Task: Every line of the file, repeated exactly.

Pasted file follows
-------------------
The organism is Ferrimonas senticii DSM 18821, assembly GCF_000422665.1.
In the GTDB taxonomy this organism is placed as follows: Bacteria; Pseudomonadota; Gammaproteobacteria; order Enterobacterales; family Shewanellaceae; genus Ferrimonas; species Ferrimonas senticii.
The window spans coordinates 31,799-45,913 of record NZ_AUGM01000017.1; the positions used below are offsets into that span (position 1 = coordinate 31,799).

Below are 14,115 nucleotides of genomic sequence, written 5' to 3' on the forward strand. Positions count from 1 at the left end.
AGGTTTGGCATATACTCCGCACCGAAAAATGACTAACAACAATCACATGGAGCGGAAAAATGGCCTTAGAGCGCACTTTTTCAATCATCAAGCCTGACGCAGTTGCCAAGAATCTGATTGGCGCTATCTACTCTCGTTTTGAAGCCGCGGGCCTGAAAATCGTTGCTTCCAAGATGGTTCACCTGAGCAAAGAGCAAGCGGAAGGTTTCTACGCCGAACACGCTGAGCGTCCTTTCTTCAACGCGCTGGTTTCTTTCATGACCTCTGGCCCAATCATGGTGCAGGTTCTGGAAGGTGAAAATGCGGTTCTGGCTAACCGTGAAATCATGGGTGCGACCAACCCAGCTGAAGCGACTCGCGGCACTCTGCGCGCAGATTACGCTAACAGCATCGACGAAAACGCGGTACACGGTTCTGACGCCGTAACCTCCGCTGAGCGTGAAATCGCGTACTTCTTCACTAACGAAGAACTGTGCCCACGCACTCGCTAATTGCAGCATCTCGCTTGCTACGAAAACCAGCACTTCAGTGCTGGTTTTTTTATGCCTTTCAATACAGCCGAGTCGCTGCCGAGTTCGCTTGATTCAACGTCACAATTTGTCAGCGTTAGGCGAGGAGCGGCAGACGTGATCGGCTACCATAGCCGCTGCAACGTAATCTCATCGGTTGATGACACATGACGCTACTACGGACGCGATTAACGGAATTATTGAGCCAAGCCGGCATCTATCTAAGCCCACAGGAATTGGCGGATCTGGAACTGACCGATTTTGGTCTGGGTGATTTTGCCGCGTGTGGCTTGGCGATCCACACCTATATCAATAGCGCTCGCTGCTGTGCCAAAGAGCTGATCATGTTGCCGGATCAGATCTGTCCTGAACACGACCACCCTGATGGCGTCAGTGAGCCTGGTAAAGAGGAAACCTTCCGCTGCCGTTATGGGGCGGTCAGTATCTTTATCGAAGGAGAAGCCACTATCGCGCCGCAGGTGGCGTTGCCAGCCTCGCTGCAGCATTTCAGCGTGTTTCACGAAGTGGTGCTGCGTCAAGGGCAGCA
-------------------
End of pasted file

The organism is Ferrimonas senticii DSM 18821, assembly GCF_000422665.1.
In the GTDB taxonomy this organism is placed as follows: Bacteria; Pseudomonadota; Gammaproteobacteria; order Enterobacterales; family Shewanellaceae; genus Ferrimonas; species Ferrimonas senticii.
The window spans coordinates 31,799-45,913 of record NZ_AUGM01000017.1; the positions used below are offsets into that span (position 1 = coordinate 31,799).

Below are 14,115 nucleotides of genomic sequence, written 5' to 3' on the forward strand. Positions count from 1 at the left end.
AGGTTTGGCATATACTCCGCACCGAAAAATGACTAACAACAATCACATGGAGCGGAAAAATGGCCTTAGAGCGCACTTTTTCAATCATCAAGCCTGACGCAGTTGCCAAGAATCTGATTGGCGCTATCTACTCTCGTTTTGAAGCCGCGGGCCTGAAAATCGTTGCTTCCAAGATGGTTCACCTGAGCAAAGAGCAAGCGGAAGGTTTCTACGCCGAACACGCTGAGCGTCCTTTCTTCAACGCGCTGGTTTCTTTCATGACCTCTGGCCCAATCATGGTGCAGGTTCTGGAAGGTGAAAATGCGGTTCTGGCTAACCGTGAAATCATGGGTGCGACCAACCCAGCTGAAGCGACTCGCGGCACTCTGCGCGCAGATTACGCTAACAGCATCGACGAAAACGCGGTACACGGTTCTGACGCCGTAACCTCCGCTGAGCGTGAAATCGCGTACTTCTTCACTAACGAAGAACTGTGCCCACGCACTCGCTAATTGCAGCATCTCGCTTGCTACGAAAACCAGCACTTCAGTGCTGGTTTTTTTATGCCTTTCAATACAGCCGAGTCGCTGCCGAGTTCGCTTGATTCAACGTCACAATTTGTCAGCGTTAGGCGAGGAGCGGCAGACGTGATCGGCTACCATAGCCGCTGCAACGTAATCTCATCGGTTGATGACACATGACGCTACTACGGACGCGATTAACGGAATTATTGAGCCAAGCCGGCATCTATCTAAGCCCACAGGAATTGGCGGATCTGGAACTGACCGATTTTGGTCTGGGTGATTTTGCCGCGTGTGGCTTGGCGATCCACACCTATATCAATAGCGCTCGCTGCTGTGCCAAAGAGCTGATCATGTTGCCGGATCAGATCTGTCCTGAACACGACCACCCTGATGGCGTCAGTGAGCCTGGTAAAGAGGAAACCTTCCGCTGCCGTTATGGGGCGGTCAGTATCTTTATCGAAGGAGAAGCCACTATCGCGCCGCAGGTGGCGTTGCCAGCCTCGCTGCAGCATTTCAGCGTGTTTCACGAAGTGGTGCTGCGTCAAGGGCAGCA